The computer app (Windows-only, alas, though a Mac version is planned for later this year) shows a floor plan of the house with all the data arrayed around it. The way Proctor described it, it’s an energy geek’s dream. You can study your patterns of electricity use and find places to cut back. Proctor’s biggest power sink turned out to be a water pump for a decorative pond in his backyard—it accounted for fully half his total electric bill. "I certainly shocked my family when I showed them how much energy was being burned," he told me.

Another use, EcoDog's president Ron Pitt told me, is to watch for changes in appliances' power draw as an early warning sign they need fixing. A third application, as my colleague Larry Greenemeier wrote about yesterday, will be to monitor electric-car charging. Proctor has ordered a Nissan Leaf, and FIDO will let him break out the charging costs from the rest of his household power consumption.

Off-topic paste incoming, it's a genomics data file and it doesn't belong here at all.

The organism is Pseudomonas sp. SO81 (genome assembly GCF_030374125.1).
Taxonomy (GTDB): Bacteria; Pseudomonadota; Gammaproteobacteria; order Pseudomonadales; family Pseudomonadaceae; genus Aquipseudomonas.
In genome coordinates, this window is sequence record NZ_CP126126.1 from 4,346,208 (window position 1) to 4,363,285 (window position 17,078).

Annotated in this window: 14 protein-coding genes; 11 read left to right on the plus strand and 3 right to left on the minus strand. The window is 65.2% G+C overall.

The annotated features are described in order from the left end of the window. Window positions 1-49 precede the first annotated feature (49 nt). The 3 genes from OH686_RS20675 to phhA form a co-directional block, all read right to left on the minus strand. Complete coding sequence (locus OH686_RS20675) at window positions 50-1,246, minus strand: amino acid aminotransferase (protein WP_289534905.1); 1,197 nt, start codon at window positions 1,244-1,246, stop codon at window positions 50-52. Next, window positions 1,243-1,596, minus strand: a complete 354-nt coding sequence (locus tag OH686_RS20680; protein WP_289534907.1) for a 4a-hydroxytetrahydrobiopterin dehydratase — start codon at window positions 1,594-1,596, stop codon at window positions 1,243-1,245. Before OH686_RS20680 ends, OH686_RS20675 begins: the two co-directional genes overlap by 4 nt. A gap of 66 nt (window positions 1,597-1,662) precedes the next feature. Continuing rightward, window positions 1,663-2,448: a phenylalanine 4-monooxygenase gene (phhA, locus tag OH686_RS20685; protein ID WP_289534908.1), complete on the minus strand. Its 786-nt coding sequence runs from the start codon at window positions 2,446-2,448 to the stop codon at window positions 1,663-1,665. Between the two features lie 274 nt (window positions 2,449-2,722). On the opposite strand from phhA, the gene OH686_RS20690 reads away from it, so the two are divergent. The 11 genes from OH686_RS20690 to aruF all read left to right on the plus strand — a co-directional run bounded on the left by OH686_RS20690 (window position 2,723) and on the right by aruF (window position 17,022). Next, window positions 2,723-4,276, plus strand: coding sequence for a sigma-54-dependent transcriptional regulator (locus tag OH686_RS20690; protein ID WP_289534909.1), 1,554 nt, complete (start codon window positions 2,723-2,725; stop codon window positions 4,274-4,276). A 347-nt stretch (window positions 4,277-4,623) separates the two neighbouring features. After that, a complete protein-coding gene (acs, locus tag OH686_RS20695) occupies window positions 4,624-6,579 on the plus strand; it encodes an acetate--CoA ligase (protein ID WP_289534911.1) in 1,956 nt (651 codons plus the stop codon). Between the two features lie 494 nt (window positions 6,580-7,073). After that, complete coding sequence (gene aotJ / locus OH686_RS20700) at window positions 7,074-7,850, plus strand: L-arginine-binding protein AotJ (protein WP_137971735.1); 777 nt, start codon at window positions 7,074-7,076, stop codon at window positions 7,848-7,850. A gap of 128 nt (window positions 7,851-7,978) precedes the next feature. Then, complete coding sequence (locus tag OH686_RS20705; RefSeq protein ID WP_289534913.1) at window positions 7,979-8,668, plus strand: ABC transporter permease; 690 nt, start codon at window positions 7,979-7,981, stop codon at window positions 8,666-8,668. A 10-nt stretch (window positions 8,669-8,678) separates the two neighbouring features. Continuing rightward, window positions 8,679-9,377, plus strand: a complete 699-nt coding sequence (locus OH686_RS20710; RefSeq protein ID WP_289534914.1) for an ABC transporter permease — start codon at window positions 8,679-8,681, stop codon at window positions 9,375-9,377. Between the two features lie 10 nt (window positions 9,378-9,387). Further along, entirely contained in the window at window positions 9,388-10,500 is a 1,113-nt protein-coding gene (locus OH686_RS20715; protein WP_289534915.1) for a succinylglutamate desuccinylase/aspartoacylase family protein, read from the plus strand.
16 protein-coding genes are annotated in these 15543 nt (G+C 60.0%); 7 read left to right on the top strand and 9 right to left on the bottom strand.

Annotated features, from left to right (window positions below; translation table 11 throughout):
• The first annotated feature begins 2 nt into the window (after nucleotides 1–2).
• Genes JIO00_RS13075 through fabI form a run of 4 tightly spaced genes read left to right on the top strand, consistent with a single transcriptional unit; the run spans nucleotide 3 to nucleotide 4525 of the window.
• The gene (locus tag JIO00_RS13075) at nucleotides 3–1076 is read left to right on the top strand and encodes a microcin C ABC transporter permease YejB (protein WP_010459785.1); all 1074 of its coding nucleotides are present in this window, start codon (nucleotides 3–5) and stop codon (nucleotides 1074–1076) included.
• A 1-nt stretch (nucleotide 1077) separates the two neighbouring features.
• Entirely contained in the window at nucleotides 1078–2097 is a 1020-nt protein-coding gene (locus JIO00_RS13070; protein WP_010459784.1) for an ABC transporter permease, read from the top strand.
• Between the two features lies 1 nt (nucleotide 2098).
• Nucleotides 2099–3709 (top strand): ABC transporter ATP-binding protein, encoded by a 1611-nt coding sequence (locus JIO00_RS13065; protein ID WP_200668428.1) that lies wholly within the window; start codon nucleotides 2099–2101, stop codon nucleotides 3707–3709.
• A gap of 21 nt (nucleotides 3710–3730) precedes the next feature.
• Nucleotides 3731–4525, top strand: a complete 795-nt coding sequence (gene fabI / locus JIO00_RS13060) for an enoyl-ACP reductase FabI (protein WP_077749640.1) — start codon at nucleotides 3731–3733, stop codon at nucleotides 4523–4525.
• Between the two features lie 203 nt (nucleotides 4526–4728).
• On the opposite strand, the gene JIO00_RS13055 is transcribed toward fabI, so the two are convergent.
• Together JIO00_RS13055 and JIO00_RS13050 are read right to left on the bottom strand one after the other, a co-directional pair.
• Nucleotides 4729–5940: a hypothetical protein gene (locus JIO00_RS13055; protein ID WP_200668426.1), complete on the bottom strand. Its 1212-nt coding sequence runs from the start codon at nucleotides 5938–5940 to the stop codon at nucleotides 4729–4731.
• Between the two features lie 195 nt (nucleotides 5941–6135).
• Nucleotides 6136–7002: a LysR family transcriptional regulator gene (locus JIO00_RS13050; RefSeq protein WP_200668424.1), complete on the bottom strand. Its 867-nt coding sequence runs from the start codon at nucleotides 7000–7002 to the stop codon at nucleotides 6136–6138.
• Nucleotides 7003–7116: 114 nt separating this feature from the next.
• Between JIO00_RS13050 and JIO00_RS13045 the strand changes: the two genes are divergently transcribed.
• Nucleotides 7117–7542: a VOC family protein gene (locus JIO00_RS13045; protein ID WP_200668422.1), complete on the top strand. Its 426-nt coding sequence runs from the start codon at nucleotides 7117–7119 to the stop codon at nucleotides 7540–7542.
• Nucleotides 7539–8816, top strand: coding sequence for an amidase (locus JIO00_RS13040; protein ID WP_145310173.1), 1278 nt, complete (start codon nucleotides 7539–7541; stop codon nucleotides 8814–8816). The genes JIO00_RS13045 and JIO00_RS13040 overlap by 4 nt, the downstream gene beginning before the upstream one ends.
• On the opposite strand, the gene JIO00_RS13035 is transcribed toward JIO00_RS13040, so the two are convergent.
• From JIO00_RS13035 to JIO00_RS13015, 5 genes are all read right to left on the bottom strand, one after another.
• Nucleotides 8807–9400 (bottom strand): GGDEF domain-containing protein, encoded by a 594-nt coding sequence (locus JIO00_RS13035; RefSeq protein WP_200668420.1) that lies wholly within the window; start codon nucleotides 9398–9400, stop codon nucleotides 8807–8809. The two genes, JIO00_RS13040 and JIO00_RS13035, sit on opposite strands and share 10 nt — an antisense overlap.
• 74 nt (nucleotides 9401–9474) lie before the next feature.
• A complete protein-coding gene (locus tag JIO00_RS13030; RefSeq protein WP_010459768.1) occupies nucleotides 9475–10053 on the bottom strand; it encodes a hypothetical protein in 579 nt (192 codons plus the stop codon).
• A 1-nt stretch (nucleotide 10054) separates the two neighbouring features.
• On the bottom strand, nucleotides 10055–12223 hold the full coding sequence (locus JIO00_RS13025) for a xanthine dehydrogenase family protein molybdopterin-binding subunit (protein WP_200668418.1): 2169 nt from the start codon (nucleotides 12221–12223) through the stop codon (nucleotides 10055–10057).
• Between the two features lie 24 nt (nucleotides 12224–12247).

On the downside, the EcoDog system, unlike TED, doesn't interface with Google Powermeter, so you can't watch your household consumption remotely—say, from your office. The biggest shock, however, is the price tag. Proctor said he paid $1,800 for 16 circuits. You can get the system for $1,300, but that doesn't include installation if you don't feel up to it yourself (and you shouldn't, if you don't have experience with electrical service panels). The eMonitor is nearly the same price ($1,200) for a roughly comparable system. Depending on the state of your household wiring, you might incur other costs. In an old house like mine, there's very little logic to how the outlets, lamps, and appliances are grouped together. If I wanted to break down my usage room by room or appliance by appliance, I'd need to shift some outlets from one circuit to another.